Did anybody care? Not really. A buzzy reputation on music forums gave the record some velocity in its ongoing slow-motion snowball towards minor cult status. Jacobs kept busy, spending Friday nights down his local boozer’s karaoke night firming up the top end of his vocal range on Destiny’s Child hits. This regimen would prepare him for the recording of Parallax Error Beheads You. Released in 2008, it may be lighter on innovations than his first two records, but instead sees Jacobs consolidating his ideas into a properly pop formula.

In interviews at the time, Jacobs would talk about the potential crossover sounds of Scritti Politti or Stereolab. The effect, though, was best surmised by Jude Rogers, writing in the Guardian that the record sounds an awful lot like “Prince replacing his Viagra with Ritalin”. It’s a more lovelorn record too – Jacobs outs himself as a wife guy who quests for love on MySpace, Friendster, eBay and Google Image Search. These dated references are to be enjoyed; the record collector rock ambition of timelessness always creates art that pulls its punches. The album’s centrepiece was eleven minute closing track 'Until We Die'. Inspired by the Trevor Horn produced late era Yes single 'Our Song', it took a full nine months to record, its extensive production threatening to overwhelm the memory of the Amiga.

Within a year of that album’s release, Jacobs declared that the final part of the trilogy was in fact the very last Max Tundra album. The three albums would be entombed one side of the global financial crisis – Parallax Error Beheads You would come out during the nightmare weeks of the Lehman Brothers crash – and Jacobs instead would commit to very different work on very different computers, working an office job. Max Tundra may have laid dormant, but his influence would begin to take shape.

When Charli XCX slid into the DMs of producer and PC Music founder A.G. Cook in 2015, it would be the starting gun on the mainstreaming of Hyperpop, something which had begun as a minor rupture within British electronic music. At time of writing, the genre has become a global business with all the porous definitions that such success entails – it’s a highly popular Spotify playlist, and subject to New York Times podcast discussions. A.G. Cook had been a teenage Max Tundra fan. “I never fully stopped listening to it” explained Cook to Loud & Quiet in 2020, “he’s retroactively become part of the PC-affiliated world, especially as it’s getting other terms like Hyperpop. I find it satisfying to work with people who’ve made music after PC music. It’s nice knowing you’re part of this timeline. Hopefully he feels the same.” The best working definition of Cook and PC Music’s framework came from musicologist Adam Harper in 2014, writing in Electronic Beats.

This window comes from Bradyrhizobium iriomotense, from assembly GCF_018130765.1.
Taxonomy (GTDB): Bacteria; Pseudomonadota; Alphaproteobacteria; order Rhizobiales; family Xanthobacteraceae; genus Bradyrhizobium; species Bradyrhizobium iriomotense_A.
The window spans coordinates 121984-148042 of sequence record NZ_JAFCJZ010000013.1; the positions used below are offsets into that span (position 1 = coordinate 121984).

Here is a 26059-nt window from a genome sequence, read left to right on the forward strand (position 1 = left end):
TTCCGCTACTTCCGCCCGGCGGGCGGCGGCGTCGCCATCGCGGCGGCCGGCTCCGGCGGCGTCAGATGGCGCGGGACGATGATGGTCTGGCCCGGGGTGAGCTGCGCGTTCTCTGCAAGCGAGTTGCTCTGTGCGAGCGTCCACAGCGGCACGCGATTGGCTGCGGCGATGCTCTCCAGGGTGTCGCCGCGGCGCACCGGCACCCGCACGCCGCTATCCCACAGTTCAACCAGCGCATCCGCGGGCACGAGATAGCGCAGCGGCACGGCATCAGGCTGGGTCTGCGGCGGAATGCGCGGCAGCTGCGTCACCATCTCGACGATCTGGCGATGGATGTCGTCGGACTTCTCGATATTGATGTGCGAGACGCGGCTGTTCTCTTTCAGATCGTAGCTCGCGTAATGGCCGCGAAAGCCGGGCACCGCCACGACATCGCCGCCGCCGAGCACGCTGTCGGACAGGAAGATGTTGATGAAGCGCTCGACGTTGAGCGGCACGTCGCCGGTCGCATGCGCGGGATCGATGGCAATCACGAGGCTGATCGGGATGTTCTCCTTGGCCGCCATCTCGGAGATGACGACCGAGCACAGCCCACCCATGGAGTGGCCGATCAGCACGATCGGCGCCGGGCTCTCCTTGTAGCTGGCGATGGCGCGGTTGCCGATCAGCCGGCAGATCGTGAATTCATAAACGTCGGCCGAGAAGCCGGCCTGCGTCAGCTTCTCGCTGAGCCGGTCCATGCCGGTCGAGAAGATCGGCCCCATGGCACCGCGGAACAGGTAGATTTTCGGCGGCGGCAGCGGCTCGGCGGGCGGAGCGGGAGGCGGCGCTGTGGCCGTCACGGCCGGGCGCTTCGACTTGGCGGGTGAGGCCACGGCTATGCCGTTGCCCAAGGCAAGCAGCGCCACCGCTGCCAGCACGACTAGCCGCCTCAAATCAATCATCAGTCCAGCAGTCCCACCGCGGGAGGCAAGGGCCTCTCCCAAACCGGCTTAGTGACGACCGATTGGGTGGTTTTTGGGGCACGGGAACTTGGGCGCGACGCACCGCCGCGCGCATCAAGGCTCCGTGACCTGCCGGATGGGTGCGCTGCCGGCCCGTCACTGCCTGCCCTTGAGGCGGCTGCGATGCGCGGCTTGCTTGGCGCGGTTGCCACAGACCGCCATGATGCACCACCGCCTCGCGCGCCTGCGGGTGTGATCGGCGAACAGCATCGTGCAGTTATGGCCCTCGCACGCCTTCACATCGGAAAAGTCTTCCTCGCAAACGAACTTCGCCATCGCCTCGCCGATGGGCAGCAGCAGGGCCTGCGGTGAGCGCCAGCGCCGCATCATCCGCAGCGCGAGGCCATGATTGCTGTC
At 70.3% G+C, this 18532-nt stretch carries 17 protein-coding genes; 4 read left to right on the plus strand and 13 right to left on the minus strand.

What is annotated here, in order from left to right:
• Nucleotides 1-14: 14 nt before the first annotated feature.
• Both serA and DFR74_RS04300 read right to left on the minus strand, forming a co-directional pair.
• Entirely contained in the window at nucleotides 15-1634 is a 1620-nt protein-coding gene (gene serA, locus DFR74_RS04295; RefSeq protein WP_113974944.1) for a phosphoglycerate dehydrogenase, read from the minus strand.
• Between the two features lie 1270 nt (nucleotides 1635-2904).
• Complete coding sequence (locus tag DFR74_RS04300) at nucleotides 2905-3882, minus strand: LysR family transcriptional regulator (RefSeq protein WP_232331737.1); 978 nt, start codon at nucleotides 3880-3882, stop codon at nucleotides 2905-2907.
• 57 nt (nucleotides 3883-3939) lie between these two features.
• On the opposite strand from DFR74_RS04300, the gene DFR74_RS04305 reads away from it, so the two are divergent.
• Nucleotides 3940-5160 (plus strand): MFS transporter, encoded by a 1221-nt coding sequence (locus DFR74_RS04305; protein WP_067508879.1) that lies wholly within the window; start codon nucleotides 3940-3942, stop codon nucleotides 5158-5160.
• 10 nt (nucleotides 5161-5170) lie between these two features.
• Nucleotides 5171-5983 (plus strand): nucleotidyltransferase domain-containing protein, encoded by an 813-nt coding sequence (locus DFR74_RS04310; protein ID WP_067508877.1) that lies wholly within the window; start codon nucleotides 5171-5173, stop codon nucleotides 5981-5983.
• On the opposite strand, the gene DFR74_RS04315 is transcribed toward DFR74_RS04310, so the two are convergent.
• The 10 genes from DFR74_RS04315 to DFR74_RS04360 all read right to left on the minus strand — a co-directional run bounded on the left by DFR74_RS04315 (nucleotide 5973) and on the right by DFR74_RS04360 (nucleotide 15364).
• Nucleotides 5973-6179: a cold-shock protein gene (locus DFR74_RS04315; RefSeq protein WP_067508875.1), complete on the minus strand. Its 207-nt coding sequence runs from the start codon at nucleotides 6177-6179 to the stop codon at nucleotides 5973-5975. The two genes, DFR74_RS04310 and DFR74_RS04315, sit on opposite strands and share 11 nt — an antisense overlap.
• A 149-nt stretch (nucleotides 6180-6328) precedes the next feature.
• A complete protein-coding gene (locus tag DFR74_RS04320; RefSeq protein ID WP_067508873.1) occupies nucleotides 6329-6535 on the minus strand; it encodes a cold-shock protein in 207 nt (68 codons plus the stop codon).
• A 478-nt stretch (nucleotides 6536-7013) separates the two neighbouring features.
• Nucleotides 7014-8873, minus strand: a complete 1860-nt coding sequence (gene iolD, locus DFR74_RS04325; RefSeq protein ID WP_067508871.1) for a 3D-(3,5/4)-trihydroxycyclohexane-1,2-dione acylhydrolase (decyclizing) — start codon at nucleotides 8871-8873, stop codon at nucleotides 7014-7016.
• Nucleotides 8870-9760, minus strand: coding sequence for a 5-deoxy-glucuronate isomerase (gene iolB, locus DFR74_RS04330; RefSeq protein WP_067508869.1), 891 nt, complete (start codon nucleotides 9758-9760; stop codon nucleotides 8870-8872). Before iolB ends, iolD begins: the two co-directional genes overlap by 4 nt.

“A network of younger producers and DJs are not particularly inclined towards the more po-faced and straight-laced tastes and traditions, be they the screwface macho mainline of the old UK hardcore continuum or the leagues of frowning analogue avants or the Right and Proper Preservation of House. They’d rather have the even more euphoric, poppy, often faster-paced melodic hardcore with pitched-up vocals—the whole thing pitched up really, often so’s there’s no real bass to speak of—and a pinch of weirdness thrown in.”

This is a description of a music thats only real antecedent is Jacobs. Think about what separates Some Best Friend You Turned Out To Be and Mastered By Guy At The Exchange – PC Music would revel in that rejection of electronic music’s cult of anonymity and minimal moodiness. There is no better word for the varispeed games of a track like Lights than Hyperpop.

As PC Music flourished, Jacobs suddenly re-emerged with an audacious roll of the dice. He had coaxed US duo Daphne & Celeste – of bratty Y2K cheerleader chant 'U.G.L.Y.' fame – out of retirement, a pop flex comparable to Pet Shop Boys using Dusty Springfield or the KLF’s teaming up with Tammy Wynette. Daphne And Celeste Save The World was released in 2018, and by barely moving an inch from his early 2000s work, Tundra was suddenly making music that fitted exactly with the scene around him.

Promoting these very reissues, Cook went further in articulating his credit to Max Tundra. “Mastered By Guy At The Exchange is a true cult album, a playful monolith that sounds both nothing and everything like the 2000s. Stumbling across it as a teenager, it reinforced a hunch I had: that music is a place where anything could happen, and total chaos could be held together by the lightest of pop hooks.” By digging into an ignored English maximalist prog tradition, Ben Jacobs changed music and laid down the fundamentals of some of the most important pop shifts of the last decade. Some prophet he turned out to be.